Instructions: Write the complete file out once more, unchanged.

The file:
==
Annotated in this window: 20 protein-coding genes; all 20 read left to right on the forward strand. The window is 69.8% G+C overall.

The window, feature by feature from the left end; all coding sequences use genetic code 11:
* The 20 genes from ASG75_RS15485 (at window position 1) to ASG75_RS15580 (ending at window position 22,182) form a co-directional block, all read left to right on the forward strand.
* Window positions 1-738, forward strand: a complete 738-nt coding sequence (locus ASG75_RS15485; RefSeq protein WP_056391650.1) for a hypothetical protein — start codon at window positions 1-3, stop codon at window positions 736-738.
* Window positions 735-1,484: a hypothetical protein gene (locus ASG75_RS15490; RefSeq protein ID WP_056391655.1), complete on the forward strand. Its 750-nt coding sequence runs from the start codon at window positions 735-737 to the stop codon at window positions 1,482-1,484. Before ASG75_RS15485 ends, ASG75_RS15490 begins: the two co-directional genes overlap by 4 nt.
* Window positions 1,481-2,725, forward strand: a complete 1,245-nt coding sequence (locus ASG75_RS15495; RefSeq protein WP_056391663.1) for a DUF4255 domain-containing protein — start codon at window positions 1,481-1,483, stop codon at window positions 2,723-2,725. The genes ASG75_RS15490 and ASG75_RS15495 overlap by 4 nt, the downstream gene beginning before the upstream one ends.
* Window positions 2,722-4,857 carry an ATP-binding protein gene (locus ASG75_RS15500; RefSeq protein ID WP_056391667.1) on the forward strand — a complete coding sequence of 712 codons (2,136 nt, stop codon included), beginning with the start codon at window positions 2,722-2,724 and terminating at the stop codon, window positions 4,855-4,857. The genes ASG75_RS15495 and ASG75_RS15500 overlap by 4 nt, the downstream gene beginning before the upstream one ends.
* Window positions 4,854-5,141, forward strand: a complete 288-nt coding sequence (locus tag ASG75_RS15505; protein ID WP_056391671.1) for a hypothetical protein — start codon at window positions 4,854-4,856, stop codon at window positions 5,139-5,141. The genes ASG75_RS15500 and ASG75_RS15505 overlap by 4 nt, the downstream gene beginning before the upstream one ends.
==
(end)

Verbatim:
Annotated in this window: 20 protein-coding genes; all 20 read left to right on the forward strand. The window is 69.8% G+C overall.

The window, feature by feature from the left end; all coding sequences use genetic code 11:
* The 20 genes from ASG75_RS15485 (at window position 1) to ASG75_RS15580 (ending at window position 22,182) form a co-directional block, all read left to right on the forward strand.
* Window positions 1-738, forward strand: a complete 738-nt coding sequence (locus ASG75_RS15485; RefSeq protein WP_056391650.1) for a hypothetical protein — start codon at window positions 1-3, stop codon at window positions 736-738.
* Window positions 735-1,484: a hypothetical protein gene (locus ASG75_RS15490; RefSeq protein ID WP_056391655.1), complete on the forward strand. Its 750-nt coding sequence runs from the start codon at window positions 735-737 to the stop codon at window positions 1,482-1,484. Before ASG75_RS15485 ends, ASG75_RS15490 begins: the two co-directional genes overlap by 4 nt.
* Window positions 1,481-2,725, forward strand: a complete 1,245-nt coding sequence (locus ASG75_RS15495; RefSeq protein WP_056391663.1) for a DUF4255 domain-containing protein — start codon at window positions 1,481-1,483, stop codon at window positions 2,723-2,725. The genes ASG75_RS15490 and ASG75_RS15495 overlap by 4 nt, the downstream gene beginning before the upstream one ends.
* Window positions 2,722-4,857 carry an ATP-binding protein gene (locus ASG75_RS15500; RefSeq protein ID WP_056391667.1) on the forward strand — a complete coding sequence of 712 codons (2,136 nt, stop codon included), beginning with the start codon at window positions 2,722-2,724 and terminating at the stop codon, window positions 4,855-4,857. The genes ASG75_RS15495 and ASG75_RS15500 overlap by 4 nt, the downstream gene beginning before the upstream one ends.
* Window positions 4,854-5,141, forward strand: a complete 288-nt coding sequence (locus tag ASG75_RS15505; protein ID WP_056391671.1) for a hypothetical protein — start codon at window positions 4,854-4,856, stop codon at window positions 5,139-5,141. The genes ASG75_RS15500 and ASG75_RS15505 overlap by 4 nt, the downstream gene beginning before the upstream one ends.